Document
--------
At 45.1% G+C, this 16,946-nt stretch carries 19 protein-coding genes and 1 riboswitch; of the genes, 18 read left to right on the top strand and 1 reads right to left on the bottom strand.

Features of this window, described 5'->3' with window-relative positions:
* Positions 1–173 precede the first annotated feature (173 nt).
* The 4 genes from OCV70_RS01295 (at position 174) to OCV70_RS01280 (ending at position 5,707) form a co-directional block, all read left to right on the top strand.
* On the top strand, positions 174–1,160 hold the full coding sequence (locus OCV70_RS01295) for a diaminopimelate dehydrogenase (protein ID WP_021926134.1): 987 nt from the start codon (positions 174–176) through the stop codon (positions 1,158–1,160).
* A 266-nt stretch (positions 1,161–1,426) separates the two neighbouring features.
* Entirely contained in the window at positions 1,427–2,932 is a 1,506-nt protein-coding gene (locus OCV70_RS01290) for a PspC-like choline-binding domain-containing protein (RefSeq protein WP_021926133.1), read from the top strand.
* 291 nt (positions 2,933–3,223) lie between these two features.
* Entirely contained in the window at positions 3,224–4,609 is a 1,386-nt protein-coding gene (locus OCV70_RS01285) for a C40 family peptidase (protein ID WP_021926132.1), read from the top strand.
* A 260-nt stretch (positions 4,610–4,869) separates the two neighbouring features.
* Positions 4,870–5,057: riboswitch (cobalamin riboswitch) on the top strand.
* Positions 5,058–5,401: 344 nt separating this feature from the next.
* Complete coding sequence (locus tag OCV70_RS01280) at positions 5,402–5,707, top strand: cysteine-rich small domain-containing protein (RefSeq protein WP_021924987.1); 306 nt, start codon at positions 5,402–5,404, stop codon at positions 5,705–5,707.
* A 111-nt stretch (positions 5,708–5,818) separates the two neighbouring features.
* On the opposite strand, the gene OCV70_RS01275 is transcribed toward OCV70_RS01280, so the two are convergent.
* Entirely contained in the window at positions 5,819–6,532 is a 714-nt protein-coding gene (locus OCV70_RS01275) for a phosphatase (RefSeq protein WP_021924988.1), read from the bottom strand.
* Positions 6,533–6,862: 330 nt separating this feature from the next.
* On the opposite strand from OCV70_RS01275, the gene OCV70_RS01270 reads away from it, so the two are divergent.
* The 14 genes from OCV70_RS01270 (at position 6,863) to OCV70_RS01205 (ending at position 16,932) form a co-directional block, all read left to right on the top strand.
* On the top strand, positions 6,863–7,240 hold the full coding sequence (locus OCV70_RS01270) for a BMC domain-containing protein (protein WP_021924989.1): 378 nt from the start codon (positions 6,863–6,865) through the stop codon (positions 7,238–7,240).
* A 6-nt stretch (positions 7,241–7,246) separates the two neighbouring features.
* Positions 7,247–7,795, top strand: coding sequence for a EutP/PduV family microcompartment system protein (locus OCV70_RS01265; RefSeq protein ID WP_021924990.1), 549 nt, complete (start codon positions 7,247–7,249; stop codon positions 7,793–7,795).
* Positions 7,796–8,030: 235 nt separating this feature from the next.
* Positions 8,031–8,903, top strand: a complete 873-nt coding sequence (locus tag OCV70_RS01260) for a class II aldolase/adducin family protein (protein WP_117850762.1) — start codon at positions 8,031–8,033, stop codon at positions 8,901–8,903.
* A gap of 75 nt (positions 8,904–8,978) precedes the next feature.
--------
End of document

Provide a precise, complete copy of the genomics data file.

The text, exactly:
At 45.1% G+C, this 16,946-nt stretch carries 19 protein-coding genes and 1 riboswitch; of the genes, 18 read left to right on the top strand and 1 reads right to left on the bottom strand.

Features of this window, described 5'->3' with window-relative positions:
* Positions 1–173 precede the first annotated feature (173 nt).
* The 4 genes from OCV70_RS01295 (at position 174) to OCV70_RS01280 (ending at position 5,707) form a co-directional block, all read left to right on the top strand.
* On the top strand, positions 174–1,160 hold the full coding sequence (locus OCV70_RS01295) for a diaminopimelate dehydrogenase (protein ID WP_021926134.1): 987 nt from the start codon (positions 174–176) through the stop codon (positions 1,158–1,160).
* A 266-nt stretch (positions 1,161–1,426) separates the two neighbouring features.
* Entirely contained in the window at positions 1,427–2,932 is a 1,506-nt protein-coding gene (locus OCV70_RS01290) for a PspC-like choline-binding domain-containing protein (RefSeq protein WP_021926133.1), read from the top strand.
* 291 nt (positions 2,933–3,223) lie between these two features.
* Entirely contained in the window at positions 3,224–4,609 is a 1,386-nt protein-coding gene (locus OCV70_RS01285) for a C40 family peptidase (protein ID WP_021926132.1), read from the top strand.
* A 260-nt stretch (positions 4,610–4,869) separates the two neighbouring features.
* Positions 4,870–5,057: riboswitch (cobalamin riboswitch) on the top strand.
* Positions 5,058–5,401: 344 nt separating this feature from the next.
* Complete coding sequence (locus tag OCV70_RS01280) at positions 5,402–5,707, top strand: cysteine-rich small domain-containing protein (RefSeq protein WP_021924987.1); 306 nt, start codon at positions 5,402–5,404, stop codon at positions 5,705–5,707.
* A 111-nt stretch (positions 5,708–5,818) separates the two neighbouring features.
* On the opposite strand, the gene OCV70_RS01275 is transcribed toward OCV70_RS01280, so the two are convergent.
* Entirely contained in the window at positions 5,819–6,532 is a 714-nt protein-coding gene (locus OCV70_RS01275) for a phosphatase (RefSeq protein WP_021924988.1), read from the bottom strand.
* Positions 6,533–6,862: 330 nt separating this feature from the next.
* On the opposite strand from OCV70_RS01275, the gene OCV70_RS01270 reads away from it, so the two are divergent.
* The 14 genes from OCV70_RS01270 (at position 6,863) to OCV70_RS01205 (ending at position 16,932) form a co-directional block, all read left to right on the top strand.
* On the top strand, positions 6,863–7,240 hold the full coding sequence (locus OCV70_RS01270) for a BMC domain-containing protein (protein WP_021924989.1): 378 nt from the start codon (positions 6,863–6,865) through the stop codon (positions 7,238–7,240).
* A 6-nt stretch (positions 7,241–7,246) separates the two neighbouring features.
* Positions 7,247–7,795, top strand: coding sequence for a EutP/PduV family microcompartment system protein (locus OCV70_RS01265; RefSeq protein ID WP_021924990.1), 549 nt, complete (start codon positions 7,247–7,249; stop codon positions 7,793–7,795).
* Positions 7,796–8,030: 235 nt separating this feature from the next.
* Positions 8,031–8,903, top strand: a complete 873-nt coding sequence (locus tag OCV70_RS01260) for a class II aldolase/adducin family protein (protein WP_117850762.1) — start codon at positions 8,031–8,033, stop codon at positions 8,901–8,903.
* A gap of 75 nt (positions 8,904–8,978) precedes the next feature.